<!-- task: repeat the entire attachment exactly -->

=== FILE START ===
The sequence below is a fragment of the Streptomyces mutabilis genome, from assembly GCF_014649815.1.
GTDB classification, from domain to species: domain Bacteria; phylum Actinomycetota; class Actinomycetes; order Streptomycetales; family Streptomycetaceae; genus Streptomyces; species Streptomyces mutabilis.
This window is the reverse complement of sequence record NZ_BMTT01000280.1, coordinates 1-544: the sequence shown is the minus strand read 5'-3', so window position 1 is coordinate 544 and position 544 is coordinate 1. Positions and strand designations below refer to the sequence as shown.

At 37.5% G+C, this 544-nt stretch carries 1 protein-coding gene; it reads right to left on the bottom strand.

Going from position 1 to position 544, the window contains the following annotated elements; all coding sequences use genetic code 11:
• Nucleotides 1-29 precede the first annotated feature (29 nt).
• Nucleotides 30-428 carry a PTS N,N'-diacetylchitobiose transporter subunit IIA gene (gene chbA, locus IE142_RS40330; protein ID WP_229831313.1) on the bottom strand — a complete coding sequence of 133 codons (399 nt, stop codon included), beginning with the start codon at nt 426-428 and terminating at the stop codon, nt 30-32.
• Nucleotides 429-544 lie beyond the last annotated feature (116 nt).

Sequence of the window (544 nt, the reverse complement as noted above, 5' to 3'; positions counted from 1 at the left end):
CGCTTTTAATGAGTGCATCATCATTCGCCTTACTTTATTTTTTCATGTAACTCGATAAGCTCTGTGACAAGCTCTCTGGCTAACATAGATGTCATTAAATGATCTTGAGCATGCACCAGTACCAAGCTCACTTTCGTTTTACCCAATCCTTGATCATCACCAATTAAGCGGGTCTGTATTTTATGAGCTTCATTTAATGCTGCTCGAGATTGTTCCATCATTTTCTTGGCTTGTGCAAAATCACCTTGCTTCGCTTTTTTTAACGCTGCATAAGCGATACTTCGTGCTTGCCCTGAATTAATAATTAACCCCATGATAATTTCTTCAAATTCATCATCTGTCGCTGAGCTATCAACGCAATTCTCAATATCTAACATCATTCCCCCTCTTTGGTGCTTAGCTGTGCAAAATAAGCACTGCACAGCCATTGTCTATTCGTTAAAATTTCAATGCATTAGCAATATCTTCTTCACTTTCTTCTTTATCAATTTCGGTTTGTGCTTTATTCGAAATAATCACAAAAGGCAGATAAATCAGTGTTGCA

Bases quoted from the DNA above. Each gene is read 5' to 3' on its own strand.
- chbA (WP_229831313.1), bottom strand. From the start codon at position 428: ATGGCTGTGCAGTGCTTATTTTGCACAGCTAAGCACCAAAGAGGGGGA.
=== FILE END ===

The sequence below is a fragment of the Streptomyces mutabilis genome, from assembly GCF_014649815.1.
GTDB classification, from domain to species: domain Bacteria; phylum Actinomycetota; class Actinomycetes; order Streptomycetales; family Streptomycetaceae; genus Streptomyces; species Streptomyces mutabilis.
This window is the reverse complement of sequence record NZ_BMTT01000280.1, coordinates 1-544: the sequence shown is the minus strand read 5'-3', so window position 1 is coordinate 544 and position 544 is coordinate 1. Positions and strand designations below refer to the sequence as shown.

At 37.5% G+C, this 544-nt stretch carries 1 protein-coding gene; it reads right to left on the bottom strand.

Going from position 1 to position 544, the window contains the following annotated elements; all coding sequences use genetic code 11:
• Nucleotides 1-29 precede the first annotated feature (29 nt).
• Nucleotides 30-428 carry a PTS N,N'-diacetylchitobiose transporter subunit IIA gene (gene chbA, locus IE142_RS40330; protein ID WP_229831313.1) on the bottom strand — a complete coding sequence of 133 codons (399 nt, stop codon included), beginning with the start codon at nt 426-428 and terminating at the stop codon, nt 30-32.
• Nucleotides 429-544 lie beyond the last annotated feature (116 nt).

Sequence of the window (544 nt, the reverse complement as noted above, 5' to 3'; positions counted from 1 at the left end):
CGCTTTTAATGAGTGCATCATCATTCGCCTTACTTTATTTTTTCATGTAACTCGATAAGCTCTGTGACAAGCTCTCTGGCTAACATAGATGTCATTAAATGATCTTGAGCATGCACCAGTACCAAGCTCACTTTCGTTTTACCCAATCCTTGATCATCACCAATTAAGCGGGTCTGTATTTTATGAGCTTCATTTAATGCTGCTCGAGATTGTTCCATCATTTTCTTGGCTTGTGCAAAATCACCTTGCTTCGCTTTTTTTAACGCTGCATAAGCGATACTTCGTGCTTGCCCTGAATTAATAATTAACCCCATGATAATTTCTTCAAATTCATCATCTGTCGCTGAGCTATCAACGCAATTCTCAATATCTAACATCATTCCCCCTCTTTGGTGCTTAGCTGTGCAAAATAAGCACTGCACAGCCATTGTCTATTCGTTAAAATTTCAATGCATTAGCAATATCTTCTTCACTTTCTTCTTTATCAATTTCGGTTTGTGCTTTATTCGAAATAATCACAAAAGGCAGATAAATCAGTGTTGCA

Bases quoted from the DNA above. Each gene is read 5' to 3' on its own strand.
- chbA (WP_229831313.1), bottom strand. From the start codon at position 428: ATGGCTGTGCAGTGCTTATTTTGCACAGCTAAGCACCAAAGAGGGGGA.